Footprints – Training & eTracking Solutions Blog

How to Create a Performance Improvement Plan (PIP)

Posted by Jess Sexton on Thu, Nov 07, 2019

How-to-Create-a-Performance-Improvement-Plan_PIP-[Converted]When an employee’s performance starts to dwindle, it not only impacts your office, but your business performance too. It isn’t always easy to address these types of issues, but it’s necessary. Generally, Performance Improvement Plans (PIPs) are developed by the employee’s supervisor to identify specific areas of poor performance, documents actions and measures, as well as the deadlines as to when the performance needs to improve. This is the bare-bones formula, but how do you tailor it to your employee?


What Goes into the Plan?
Before you even meet with the employee, you need to think about a few things: what your employee needs to improve (and specific examples of that performance), what you want your employee to understand by the end of it, your goals and expectations for that employee, and consequences if the employee does not improve to a certain level. By the end of your meeting with the employee, these may change – and that’s okay! You want to start with a basic structure then, once you’re with the employee, develop the plan together so it’s efficient and effective.

Meeting with the Employee
Once you’re actually meeting with the employee, allow plenty of time for a two-way discussion. Tell them what needs to improve with examples, your expectations, and talk about what may be causing their poor performance. Also let them know what they’re doing well! If an employee is empowered, they will be encouraged to continue working hard on improving.

Keep in mind that this is to help the employee improve, not to reprimand them. Collaborate with the employee on different ways they can improve (such as a training, certain resources, or shadowing another employee). After you’ve talked initially, adjust your goals, the consequences if they don’t improve, and the deadline by which they need to improve (if you think those changes are appropriate).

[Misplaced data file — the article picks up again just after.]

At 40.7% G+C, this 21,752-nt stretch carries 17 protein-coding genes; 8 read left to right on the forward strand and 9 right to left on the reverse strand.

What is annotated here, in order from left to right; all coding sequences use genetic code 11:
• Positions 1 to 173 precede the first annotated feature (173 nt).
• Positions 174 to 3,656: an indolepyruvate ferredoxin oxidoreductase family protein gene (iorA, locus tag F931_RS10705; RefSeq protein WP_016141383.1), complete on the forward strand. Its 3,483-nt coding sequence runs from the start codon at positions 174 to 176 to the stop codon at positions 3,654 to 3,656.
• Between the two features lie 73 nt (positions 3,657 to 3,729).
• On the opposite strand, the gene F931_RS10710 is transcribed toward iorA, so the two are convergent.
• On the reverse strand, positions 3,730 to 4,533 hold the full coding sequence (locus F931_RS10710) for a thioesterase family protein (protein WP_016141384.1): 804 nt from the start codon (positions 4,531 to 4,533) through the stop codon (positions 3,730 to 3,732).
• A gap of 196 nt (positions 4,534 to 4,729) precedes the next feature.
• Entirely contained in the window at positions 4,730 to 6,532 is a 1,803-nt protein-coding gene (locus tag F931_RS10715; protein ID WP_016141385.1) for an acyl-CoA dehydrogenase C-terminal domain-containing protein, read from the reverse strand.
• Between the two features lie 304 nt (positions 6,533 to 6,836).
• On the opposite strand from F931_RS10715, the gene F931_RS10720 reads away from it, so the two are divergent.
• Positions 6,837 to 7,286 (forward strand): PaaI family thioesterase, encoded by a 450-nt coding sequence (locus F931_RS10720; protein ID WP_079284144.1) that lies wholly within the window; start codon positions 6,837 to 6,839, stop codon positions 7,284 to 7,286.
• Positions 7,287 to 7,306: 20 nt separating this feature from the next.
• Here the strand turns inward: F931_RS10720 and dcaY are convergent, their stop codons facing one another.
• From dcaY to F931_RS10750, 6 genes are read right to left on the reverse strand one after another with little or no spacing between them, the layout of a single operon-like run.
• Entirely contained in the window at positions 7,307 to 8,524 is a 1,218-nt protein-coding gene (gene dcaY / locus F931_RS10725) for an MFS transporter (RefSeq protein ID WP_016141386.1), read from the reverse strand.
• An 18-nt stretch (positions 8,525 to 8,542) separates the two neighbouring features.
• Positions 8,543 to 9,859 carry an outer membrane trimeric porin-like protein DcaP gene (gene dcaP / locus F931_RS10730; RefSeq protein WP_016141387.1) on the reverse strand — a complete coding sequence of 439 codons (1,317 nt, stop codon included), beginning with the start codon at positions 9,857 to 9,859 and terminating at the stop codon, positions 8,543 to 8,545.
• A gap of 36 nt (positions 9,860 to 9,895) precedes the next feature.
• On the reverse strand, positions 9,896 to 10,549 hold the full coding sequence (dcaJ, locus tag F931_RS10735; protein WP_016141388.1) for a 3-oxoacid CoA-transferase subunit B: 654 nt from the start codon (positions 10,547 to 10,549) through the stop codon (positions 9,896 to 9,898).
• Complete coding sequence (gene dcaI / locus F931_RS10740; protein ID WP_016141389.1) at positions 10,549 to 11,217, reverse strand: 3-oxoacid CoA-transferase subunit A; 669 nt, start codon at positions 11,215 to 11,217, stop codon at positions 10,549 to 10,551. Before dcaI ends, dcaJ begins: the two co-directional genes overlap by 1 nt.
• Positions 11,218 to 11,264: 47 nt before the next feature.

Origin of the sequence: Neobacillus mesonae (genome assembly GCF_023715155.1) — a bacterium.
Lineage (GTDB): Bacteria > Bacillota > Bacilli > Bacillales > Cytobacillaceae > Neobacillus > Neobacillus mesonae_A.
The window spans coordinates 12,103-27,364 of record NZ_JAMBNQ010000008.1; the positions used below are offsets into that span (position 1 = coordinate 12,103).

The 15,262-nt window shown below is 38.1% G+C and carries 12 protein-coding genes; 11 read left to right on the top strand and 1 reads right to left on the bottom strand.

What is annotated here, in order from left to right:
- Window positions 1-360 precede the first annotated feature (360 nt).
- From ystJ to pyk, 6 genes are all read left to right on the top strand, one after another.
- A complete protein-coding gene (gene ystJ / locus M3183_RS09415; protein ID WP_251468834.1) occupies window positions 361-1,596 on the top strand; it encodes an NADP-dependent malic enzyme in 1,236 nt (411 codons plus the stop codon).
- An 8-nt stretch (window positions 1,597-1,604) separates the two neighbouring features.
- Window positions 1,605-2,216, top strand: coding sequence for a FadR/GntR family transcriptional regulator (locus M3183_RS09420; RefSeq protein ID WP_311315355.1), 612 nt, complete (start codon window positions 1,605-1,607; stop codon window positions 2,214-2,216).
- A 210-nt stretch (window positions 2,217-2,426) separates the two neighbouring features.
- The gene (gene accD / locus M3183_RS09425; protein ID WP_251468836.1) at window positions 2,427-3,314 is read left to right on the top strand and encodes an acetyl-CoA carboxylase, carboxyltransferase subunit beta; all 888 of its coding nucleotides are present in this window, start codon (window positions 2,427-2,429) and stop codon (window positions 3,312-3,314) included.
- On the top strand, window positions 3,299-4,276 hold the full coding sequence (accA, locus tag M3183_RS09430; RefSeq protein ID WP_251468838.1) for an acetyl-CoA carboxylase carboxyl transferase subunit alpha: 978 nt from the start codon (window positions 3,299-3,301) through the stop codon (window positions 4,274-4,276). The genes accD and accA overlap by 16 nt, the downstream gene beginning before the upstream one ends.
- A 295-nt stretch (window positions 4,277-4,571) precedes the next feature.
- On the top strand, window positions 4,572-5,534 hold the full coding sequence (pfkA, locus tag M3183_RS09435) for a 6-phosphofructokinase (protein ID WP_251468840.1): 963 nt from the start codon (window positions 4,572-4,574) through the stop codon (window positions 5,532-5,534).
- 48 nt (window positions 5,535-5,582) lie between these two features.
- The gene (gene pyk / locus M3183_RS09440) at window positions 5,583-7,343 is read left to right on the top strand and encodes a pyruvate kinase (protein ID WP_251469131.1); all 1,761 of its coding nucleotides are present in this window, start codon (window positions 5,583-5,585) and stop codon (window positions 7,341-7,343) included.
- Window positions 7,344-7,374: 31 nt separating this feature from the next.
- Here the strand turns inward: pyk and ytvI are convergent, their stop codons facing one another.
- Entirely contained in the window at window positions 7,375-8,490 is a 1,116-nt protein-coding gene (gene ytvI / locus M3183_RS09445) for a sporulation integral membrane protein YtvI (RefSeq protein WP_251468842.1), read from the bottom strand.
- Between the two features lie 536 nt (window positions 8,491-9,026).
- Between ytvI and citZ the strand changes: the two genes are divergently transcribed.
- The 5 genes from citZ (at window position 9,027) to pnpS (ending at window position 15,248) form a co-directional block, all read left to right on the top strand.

During the meeting, it’s important to listen. The employee may or may not be facing personal issues, so you can offer support and empathy while reinforcing the need for improved workplace performance. Work with them and allow them to put in their insight.

When Should I Follow Up?
Normally, PIPs are 30-90 days. It’s essential that you and the employee re-asses their performance at the deadline to determine if the employee’s performance is at an acceptable level, if more time is needed for the PIP, or if consequential action needs to take place. Don’t wait until the deadline to check in with the employee, though. Weekly or monthly check ins during the PIP can help you monitor their progress and make adjustments to the plan if you find it necessary.

When an employee’s performance suffers, there is almost always a cause (or causes!). Gather your thoughts and basic plan and listen to the employee. Remember, you want your employee to improve, so work with them to create a custom PIP that gives the best opportunity for the employee to excel.

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Tags: management training, employee training, professional development